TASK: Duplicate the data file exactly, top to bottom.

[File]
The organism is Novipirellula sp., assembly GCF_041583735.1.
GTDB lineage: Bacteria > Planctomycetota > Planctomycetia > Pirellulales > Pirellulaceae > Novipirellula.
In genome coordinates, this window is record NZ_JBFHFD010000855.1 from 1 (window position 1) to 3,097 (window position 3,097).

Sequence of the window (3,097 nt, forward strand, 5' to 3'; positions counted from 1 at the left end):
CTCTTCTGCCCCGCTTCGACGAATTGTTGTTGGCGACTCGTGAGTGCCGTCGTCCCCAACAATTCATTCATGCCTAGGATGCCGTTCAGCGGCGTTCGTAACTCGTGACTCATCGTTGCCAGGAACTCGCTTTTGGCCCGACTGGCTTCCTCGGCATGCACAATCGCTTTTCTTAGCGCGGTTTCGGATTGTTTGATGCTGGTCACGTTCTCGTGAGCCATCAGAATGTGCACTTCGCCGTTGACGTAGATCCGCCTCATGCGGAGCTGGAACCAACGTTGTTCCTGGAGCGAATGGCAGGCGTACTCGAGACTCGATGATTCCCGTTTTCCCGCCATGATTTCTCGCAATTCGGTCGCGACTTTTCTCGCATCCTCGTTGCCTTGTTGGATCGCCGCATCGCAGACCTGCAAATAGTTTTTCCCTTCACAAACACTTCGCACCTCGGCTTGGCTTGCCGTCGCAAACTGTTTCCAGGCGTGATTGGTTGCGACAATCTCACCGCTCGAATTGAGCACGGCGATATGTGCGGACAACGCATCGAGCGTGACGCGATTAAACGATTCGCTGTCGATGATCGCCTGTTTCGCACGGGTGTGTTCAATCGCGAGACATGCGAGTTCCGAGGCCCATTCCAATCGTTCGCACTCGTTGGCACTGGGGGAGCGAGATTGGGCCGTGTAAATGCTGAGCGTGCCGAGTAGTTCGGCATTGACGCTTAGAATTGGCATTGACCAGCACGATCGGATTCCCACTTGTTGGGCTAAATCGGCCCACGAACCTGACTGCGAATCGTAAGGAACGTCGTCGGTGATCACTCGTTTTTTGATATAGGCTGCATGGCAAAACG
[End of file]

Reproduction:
The organism is Novipirellula sp., assembly GCF_041583735.1.
GTDB lineage: Bacteria > Planctomycetota > Planctomycetia > Pirellulales > Pirellulaceae > Novipirellula.
In genome coordinates, this window is record NZ_JBFHFD010000855.1 from 1 (window position 1) to 3,097 (window position 3,097).

Sequence of the window (3,097 nt, forward strand, 5' to 3'; positions counted from 1 at the left end):
CTCTTCTGCCCCGCTTCGACGAATTGTTGTTGGCGACTCGTGAGTGCCGTCGTCCCCAACAATTCATTCATGCCTAGGATGCCGTTCAGCGGCGTTCGTAACTCGTGACTCATCGTTGCCAGGAACTCGCTTTTGGCCCGACTGGCTTCCTCGGCATGCACAATCGCTTTTCTTAGCGCGGTTTCGGATTGTTTGATGCTGGTCACGTTCTCGTGAGCCATCAGAATGTGCACTTCGCCGTTGACGTAGATCCGCCTCATGCGGAGCTGGAACCAACGTTGTTCCTGGAGCGAATGGCAGGCGTACTCGAGACTCGATGATTCCCGTTTTCCCGCCATGATTTCTCGCAATTCGGTCGCGACTTTTCTCGCATCCTCGTTGCCTTGTTGGATCGCCGCATCGCAGACCTGCAAATAGTTTTTCCCTTCACAAACACTTCGCACCTCGGCTTGGCTTGCCGTCGCAAACTGTTTCCAGGCGTGATTGGTTGCGACAATCTCACCGCTCGAATTGAGCACGGCGATATGTGCGGACAACGCATCGAGCGTGACGCGATTAAACGATTCGCTGTCGATGATCGCCTGTTTCGCACGGGTGTGTTCAATCGCGAGACATGCGAGTTCCGAGGCCCATTCCAATCGTTCGCACTCGTTGGCACTGGGGGAGCGAGATTGGGCCGTGTAAATGCTGAGCGTGCCGAGTAGTTCGGCATTGACGCTTAGAATTGGCATTGACCAGCACGATCGGATTCCCACTTGTTGGGCTAAATCGGCCCACGAACCTGACTGCGAATCGTAAGGAACGTCGTCGGTGATCACTCGTTTTTTGATATAGGCTGCATGGCAAAACG